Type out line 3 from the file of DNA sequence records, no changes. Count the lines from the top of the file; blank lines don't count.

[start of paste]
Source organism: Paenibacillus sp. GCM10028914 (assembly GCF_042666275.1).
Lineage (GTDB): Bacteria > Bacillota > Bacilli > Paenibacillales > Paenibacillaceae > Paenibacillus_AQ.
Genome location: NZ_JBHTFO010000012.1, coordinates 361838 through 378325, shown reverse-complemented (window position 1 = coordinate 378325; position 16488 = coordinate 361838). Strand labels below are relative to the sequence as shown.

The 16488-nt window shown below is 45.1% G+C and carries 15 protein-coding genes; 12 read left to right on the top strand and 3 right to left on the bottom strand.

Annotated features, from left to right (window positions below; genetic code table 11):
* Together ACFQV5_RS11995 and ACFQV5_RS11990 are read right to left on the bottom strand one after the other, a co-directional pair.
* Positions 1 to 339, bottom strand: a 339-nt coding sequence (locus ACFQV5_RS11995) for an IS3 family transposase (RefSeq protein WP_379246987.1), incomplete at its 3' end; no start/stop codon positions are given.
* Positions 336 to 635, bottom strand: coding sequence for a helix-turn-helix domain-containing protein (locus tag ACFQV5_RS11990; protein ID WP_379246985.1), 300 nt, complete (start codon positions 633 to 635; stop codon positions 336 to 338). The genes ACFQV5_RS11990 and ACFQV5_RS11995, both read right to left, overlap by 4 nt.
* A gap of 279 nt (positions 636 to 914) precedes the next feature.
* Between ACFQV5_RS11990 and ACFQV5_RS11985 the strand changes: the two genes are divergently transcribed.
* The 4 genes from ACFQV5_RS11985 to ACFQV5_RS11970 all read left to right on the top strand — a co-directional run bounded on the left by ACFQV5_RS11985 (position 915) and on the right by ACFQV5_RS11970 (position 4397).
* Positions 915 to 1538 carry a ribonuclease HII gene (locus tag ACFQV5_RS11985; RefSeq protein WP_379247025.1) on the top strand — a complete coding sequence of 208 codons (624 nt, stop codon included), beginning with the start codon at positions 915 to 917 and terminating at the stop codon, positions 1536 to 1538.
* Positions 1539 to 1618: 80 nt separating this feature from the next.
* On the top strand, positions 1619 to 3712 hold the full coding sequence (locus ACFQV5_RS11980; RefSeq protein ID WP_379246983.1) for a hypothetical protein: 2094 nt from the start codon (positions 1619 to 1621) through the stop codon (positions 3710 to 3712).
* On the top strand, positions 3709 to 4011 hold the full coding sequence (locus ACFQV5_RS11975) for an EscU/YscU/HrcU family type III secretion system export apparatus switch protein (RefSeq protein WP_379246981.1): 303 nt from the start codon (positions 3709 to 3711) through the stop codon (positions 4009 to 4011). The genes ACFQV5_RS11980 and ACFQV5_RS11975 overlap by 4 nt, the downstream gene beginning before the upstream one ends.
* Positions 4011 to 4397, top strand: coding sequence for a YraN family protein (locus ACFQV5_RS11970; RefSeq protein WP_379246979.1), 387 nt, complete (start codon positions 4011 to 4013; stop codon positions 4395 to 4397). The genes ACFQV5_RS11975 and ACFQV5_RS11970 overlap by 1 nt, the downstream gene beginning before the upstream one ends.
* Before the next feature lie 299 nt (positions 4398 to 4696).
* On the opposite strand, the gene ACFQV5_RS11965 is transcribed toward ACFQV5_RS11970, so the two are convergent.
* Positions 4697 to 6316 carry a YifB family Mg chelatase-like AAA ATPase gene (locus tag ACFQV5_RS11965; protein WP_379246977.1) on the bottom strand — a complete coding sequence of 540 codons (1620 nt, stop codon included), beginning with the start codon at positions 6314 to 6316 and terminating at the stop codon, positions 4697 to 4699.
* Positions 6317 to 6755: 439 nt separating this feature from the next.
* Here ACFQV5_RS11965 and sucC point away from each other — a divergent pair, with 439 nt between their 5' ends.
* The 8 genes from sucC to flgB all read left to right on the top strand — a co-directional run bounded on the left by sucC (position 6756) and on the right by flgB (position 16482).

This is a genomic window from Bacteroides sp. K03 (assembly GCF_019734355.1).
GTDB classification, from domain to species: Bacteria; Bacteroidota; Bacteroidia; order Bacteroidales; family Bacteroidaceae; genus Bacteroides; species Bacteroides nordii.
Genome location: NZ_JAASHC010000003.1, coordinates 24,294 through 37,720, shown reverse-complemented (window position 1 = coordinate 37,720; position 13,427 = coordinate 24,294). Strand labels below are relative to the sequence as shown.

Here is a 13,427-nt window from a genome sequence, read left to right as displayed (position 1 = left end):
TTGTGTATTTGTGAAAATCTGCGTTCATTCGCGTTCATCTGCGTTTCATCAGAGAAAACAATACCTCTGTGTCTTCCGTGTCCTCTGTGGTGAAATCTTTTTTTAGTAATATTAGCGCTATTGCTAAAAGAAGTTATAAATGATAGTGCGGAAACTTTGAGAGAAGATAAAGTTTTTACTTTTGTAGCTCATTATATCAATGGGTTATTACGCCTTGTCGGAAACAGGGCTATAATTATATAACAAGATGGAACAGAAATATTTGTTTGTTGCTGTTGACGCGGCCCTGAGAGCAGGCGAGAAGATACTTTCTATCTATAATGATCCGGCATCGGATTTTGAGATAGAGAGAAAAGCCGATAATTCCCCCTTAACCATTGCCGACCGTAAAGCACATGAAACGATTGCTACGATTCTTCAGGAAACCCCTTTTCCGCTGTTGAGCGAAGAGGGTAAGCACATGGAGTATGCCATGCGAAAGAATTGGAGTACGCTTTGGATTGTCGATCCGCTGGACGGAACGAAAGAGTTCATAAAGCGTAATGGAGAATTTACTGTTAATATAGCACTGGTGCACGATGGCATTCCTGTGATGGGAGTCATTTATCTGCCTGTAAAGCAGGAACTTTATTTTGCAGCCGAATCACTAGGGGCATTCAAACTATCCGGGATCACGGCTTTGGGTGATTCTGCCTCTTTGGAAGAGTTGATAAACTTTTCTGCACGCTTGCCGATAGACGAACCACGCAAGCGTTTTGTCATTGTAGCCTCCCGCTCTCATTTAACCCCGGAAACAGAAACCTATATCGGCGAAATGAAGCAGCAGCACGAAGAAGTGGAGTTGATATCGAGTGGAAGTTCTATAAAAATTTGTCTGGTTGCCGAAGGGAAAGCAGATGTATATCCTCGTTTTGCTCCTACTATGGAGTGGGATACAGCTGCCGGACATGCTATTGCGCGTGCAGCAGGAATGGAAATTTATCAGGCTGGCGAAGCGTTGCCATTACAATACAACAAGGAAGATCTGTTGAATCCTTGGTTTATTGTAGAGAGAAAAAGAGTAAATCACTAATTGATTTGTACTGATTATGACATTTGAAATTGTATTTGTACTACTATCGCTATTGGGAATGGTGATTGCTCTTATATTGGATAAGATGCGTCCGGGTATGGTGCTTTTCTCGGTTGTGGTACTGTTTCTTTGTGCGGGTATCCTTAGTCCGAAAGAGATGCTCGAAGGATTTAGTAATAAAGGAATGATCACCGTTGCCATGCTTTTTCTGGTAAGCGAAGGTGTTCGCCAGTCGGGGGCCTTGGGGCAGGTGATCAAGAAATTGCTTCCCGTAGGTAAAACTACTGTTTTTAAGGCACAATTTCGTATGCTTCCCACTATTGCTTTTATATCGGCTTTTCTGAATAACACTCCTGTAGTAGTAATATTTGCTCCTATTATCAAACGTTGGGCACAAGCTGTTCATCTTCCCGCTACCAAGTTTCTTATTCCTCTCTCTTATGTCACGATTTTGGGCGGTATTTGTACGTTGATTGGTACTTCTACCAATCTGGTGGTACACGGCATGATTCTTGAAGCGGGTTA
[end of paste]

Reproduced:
Genome location: NZ_JBHTFO010000012.1, coordinates 361838 through 378325, shown reverse-complemented (window position 1 = coordinate 378325; position 16488 = coordinate 361838). Strand labels below are relative to the sequence as shown.